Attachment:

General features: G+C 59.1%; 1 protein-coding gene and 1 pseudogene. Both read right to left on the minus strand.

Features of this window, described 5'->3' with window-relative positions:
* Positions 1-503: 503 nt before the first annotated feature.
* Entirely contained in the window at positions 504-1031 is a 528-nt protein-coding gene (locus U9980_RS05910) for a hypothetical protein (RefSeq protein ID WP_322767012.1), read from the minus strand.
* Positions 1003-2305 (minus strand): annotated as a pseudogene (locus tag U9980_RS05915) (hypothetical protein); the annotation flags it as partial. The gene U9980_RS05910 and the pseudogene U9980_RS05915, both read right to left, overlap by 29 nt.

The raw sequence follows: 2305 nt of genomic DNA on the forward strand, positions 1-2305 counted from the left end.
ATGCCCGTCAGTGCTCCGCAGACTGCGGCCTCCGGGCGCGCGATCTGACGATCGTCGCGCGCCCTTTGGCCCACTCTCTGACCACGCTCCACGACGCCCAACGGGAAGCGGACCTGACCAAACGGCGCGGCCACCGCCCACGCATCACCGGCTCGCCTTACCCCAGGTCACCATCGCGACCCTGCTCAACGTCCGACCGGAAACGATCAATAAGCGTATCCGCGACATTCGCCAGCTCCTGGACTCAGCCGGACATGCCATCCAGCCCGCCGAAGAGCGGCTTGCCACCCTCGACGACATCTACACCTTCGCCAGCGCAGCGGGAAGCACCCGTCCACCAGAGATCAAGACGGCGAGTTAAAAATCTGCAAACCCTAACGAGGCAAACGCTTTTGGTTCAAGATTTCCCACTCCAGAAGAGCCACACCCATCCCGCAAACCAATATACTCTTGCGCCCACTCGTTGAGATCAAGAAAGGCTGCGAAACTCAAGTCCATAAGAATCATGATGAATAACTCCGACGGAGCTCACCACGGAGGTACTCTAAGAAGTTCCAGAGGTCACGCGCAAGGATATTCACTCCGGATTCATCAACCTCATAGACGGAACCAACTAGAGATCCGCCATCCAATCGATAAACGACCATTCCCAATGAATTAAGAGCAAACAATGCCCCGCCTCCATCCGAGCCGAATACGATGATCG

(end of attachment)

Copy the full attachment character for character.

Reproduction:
General features: G+C 59.1%; 1 protein-coding gene and 1 pseudogene. Both read right to left on the minus strand.

Features of this window, described 5'->3' with window-relative positions:
* Positions 1-503: 503 nt before the first annotated feature.
* Entirely contained in the window at positions 504-1031 is a 528-nt protein-coding gene (locus U9980_RS05910) for a hypothetical protein (RefSeq protein ID WP_322767012.1), read from the minus strand.
* Positions 1003-2305 (minus strand): annotated as a pseudogene (locus tag U9980_RS05915) (hypothetical protein); the annotation flags it as partial. The gene U9980_RS05910 and the pseudogene U9980_RS05915, both read right to left, overlap by 29 nt.

The raw sequence follows: 2305 nt of genomic DNA on the forward strand, positions 1-2305 counted from the left end.
ATGCCCGTCAGTGCTCCGCAGACTGCGGCCTCCGGGCGCGCGATCTGACGATCGTCGCGCGCCCTTTGGCCCACTCTCTGACCACGCTCCACGACGCCCAACGGGAAGCGGACCTGACCAAACGGCGCGGCCACCGCCCACGCATCACCGGCTCGCCTTACCCCAGGTCACCATCGCGACCCTGCTCAACGTCCGACCGGAAACGATCAATAAGCGTATCCGCGACATTCGCCAGCTCCTGGACTCAGCCGGACATGCCATCCAGCCCGCCGAAGAGCGGCTTGCCACCCTCGACGACATCTACACCTTCGCCAGCGCAGCGGGAAGCACCCGTCCACCAGAGATCAAGACGGCGAGTTAAAAATCTGCAAACCCTAACGAGGCAAACGCTTTTGGTTCAAGATTTCCCACTCCAGAAGAGCCACACCCATCCCGCAAACCAATATACTCTTGCGCCCACTCGTTGAGATCAAGAAAGGCTGCGAAACTCAAGTCCATAAGAATCATGATGAATAACTCCGACGGAGCTCACCACGGAGGTACTCTAAGAAGTTCCAGAGGTCACGCGCAAGGATATTCACTCCGGATTCATCAACCTCATAGACGGAACCAACTAGAGATCCGCCATCCAATCGATAAACGACCATTCCCAATGAATTAAGAGCAAACAATGCCCCGCCTCCATCCGAGCCGAATACGATGATCG